A mysterious video shows giant insects devouring an alligator on the bottom of the ocean



The "very first" experience with sea floor diggers is helping scientists to unravel a great prehistoric mystery: what happened when Jurassic sea creatures fell to the bottom of the ocean?

To find out, the scientists deposited three alligators at the bottom of the oceans and filmed what was happening next.

<p class = "canvas-atom canvas-text Mb (1.0em) Mb (0) – sm Mt (0.8em) – sm" type = "text" content = "The researchers of the Marine Consortium of Louisiana Universities were then surprised by the speed with which the "deep sea vultures" arrived on the scene and did light work on a carcass wrapped in armor-like skin. how quickly the "vultures of the depths" arrived on the scene and did a slight job on a carcass wrapped in a skin resembling an armor.

Mysterious images uploaded to YouTube showed giant pink isopods – scavengers that look like soccer-sized cockroaches – crawling and gnawing the hard outer shell of the dead alligator.

Alligators were dropped deep in the Gulf of Mexico in February 2019 for the first-ever reptile experiment in the depths of the world's oceans. Source: Louisiana University Marine Consortium / YouTube

Scientists Craig McClain and Clifton Nunnally said the research team was waiting for Isopods to take at least two days to find and start feasting on the alligators they dropped to three different locations at varying depths in the Gulf of Mexico. hours.

In addition, the isopods devoured the alligator so quickly that the researchers noted in the video that the crustaceans were "motionless or stunned".

<p class = "canvas-atom canvas-text Mb (1.0em) Mb (0) – sm Mt (0.8em) – sm" type = "text" content = "" The giant isopods are like vultures, "The doctor Nunnally said Atlas Obscura. "data-reactid =" 41 ">" Giant isopods are like deep-sea vultures, "said Dr. Nunnally at Atlas Obscura.

"They are just waiting for something big to fall."

The team that conducted the experiment also hypothesized that the alligators were a good modern substitute for a prehistoric ichthyosaur.

Ichthyosaurs were huge carnivorous marine reptiles that ruled the ocean and evidence from their fossils indicated that shellfish and boneworms lived on carcasses.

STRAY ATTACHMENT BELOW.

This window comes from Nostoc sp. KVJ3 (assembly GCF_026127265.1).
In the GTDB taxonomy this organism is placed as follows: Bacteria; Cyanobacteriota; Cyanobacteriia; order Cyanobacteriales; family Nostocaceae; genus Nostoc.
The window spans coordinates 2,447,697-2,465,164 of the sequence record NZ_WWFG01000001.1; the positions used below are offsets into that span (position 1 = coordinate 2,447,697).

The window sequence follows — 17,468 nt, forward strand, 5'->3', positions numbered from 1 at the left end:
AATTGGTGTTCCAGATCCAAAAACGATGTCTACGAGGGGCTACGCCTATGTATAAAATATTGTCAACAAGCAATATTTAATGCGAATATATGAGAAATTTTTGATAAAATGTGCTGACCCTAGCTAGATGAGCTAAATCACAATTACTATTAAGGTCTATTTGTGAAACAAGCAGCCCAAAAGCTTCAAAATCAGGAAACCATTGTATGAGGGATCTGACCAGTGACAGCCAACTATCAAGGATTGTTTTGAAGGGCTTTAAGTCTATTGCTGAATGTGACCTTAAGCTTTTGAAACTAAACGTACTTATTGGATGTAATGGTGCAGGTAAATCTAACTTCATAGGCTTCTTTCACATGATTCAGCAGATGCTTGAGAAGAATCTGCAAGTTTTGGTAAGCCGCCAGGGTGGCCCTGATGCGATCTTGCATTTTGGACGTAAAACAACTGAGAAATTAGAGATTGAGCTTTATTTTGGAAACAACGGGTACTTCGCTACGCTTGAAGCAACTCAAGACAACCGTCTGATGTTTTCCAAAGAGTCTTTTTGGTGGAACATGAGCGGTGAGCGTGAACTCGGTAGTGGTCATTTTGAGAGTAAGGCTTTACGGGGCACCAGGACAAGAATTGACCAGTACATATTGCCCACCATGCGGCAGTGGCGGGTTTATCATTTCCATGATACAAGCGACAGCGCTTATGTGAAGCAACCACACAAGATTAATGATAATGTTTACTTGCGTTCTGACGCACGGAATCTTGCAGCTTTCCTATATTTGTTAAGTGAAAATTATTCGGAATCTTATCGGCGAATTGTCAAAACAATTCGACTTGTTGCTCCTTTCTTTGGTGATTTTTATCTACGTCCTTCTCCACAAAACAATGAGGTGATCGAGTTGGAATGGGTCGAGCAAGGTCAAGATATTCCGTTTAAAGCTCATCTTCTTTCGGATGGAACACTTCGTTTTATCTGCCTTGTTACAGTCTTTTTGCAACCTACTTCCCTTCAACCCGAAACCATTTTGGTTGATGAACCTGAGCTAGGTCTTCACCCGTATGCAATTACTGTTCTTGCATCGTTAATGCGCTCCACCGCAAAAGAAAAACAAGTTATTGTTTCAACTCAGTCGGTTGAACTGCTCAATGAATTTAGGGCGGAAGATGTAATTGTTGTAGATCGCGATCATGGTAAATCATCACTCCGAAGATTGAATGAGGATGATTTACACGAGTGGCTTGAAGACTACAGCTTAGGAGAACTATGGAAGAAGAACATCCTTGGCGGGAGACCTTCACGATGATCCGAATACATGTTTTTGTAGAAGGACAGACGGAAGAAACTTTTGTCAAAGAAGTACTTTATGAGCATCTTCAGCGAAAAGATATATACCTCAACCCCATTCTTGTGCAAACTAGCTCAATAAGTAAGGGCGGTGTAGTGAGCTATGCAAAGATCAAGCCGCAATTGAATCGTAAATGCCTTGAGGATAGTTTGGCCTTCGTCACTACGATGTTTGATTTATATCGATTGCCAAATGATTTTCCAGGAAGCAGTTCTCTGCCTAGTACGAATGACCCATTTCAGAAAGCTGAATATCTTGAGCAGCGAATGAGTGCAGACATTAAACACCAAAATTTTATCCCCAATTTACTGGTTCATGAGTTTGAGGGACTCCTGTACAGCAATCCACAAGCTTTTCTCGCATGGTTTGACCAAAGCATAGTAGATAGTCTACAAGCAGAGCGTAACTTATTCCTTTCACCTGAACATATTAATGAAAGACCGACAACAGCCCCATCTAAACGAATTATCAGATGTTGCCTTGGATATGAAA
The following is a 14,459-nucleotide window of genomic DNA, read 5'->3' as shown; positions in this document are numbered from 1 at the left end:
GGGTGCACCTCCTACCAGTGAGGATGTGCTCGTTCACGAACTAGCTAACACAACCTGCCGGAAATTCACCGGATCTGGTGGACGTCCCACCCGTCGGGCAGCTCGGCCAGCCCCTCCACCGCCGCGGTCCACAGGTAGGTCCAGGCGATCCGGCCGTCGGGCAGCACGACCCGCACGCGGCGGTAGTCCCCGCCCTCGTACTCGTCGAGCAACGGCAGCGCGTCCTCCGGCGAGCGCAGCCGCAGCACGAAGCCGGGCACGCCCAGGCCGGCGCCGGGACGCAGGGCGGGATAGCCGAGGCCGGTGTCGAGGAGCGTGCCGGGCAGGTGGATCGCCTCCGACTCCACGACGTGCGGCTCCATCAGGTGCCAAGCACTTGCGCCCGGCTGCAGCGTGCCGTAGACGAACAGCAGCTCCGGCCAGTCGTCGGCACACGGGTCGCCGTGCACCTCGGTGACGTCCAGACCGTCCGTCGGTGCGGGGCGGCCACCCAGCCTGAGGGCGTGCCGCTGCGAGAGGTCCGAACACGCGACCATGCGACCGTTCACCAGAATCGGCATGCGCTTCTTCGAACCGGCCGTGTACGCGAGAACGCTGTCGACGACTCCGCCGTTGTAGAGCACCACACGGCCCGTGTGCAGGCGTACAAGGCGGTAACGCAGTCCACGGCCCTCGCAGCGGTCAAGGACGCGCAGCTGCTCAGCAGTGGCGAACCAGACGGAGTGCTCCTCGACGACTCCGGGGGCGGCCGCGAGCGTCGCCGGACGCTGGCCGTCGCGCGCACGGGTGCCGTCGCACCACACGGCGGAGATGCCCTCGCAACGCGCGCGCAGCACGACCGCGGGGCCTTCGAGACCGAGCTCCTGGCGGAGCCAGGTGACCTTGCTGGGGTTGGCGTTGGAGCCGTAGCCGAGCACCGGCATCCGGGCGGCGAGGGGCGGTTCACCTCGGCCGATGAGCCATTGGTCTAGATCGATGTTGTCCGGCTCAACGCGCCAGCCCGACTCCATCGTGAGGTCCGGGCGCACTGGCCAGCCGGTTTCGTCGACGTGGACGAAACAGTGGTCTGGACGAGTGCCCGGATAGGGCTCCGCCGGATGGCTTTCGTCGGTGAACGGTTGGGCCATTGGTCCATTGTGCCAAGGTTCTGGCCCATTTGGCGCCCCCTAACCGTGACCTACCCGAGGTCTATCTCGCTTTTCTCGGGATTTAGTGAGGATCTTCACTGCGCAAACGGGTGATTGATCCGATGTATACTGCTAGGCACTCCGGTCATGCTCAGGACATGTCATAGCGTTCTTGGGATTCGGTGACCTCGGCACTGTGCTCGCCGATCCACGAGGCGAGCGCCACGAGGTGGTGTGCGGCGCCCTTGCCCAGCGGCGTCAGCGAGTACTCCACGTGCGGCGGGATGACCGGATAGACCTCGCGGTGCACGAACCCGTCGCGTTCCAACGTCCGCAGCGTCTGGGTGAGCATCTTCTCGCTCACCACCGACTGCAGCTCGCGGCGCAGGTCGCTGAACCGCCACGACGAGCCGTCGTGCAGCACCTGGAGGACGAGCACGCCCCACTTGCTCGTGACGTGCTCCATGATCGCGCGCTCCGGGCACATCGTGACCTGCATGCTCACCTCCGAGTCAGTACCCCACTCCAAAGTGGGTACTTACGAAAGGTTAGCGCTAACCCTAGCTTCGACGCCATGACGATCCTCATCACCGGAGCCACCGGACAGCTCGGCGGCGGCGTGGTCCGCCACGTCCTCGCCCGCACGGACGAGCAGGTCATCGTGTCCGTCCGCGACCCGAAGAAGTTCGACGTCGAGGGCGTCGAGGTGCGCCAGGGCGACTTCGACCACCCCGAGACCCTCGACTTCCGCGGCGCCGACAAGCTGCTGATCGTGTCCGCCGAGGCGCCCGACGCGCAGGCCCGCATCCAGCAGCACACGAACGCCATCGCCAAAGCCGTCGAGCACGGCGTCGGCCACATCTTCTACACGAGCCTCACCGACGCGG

Huge carnivorous marine reptiles, such as mosasaurs and ichthyosaurs, ruled the oceans for much of the Mesozoic era and probably would have supported their own high seas community. Source: Getty

<p class = "canvas-atom canvas-text Mb (1.0em) Mb (0) – sm Mt (0.8em) – sm" type = "text" content = "In the eyes of Dr. McClain, the American alligator or nbsp;Alligator mississippiensis& nbsp; is the closest thing to the ichthyosaur of the 21st century. "data-reactid =" 65 "> In the eyes of Mr. McClain, the American alligator or Alligator mississippiensis is the closest thing that the 21st century has to a ichthyosaur.

"If we put an alligator on the market, are we going to capture the last refuge of a species we did not even know existed?", He told Atlas Obscura.

The Cretaceous-Paleogene extinction event erased the planet's dinosaurs 66 million years ago, but not the alligators and crocodiles.

The American alligator first appeared 200 million years ago and has been practically alike for eight million years.

"Indeed, falling alligator and crocodile food could be the last refuge of specialized invertebrates that were also found in the ancient oceans," says the video.

Scientists expected Giant Isopods to have at least a few days to feast on alligators, but it only takes 18 hours. Source: Louisiana University Marine Consortium / YouTube

The research team announced plans to return to the sites within two months to see what other species had consumed the alligators.

Dr. McClain said that they could even capture "the last refuge of a species we did not even know existed".

<p class = "canvas-atom canvas-text Mb (1.0em) Mb (0) – sm Mt (0.8em) – sm" type = "text" content = "Do you have a piece of history? E-mail: [email protected]."data-reactid =" 92 ">Do you have a piece of history? Email: [email protected]

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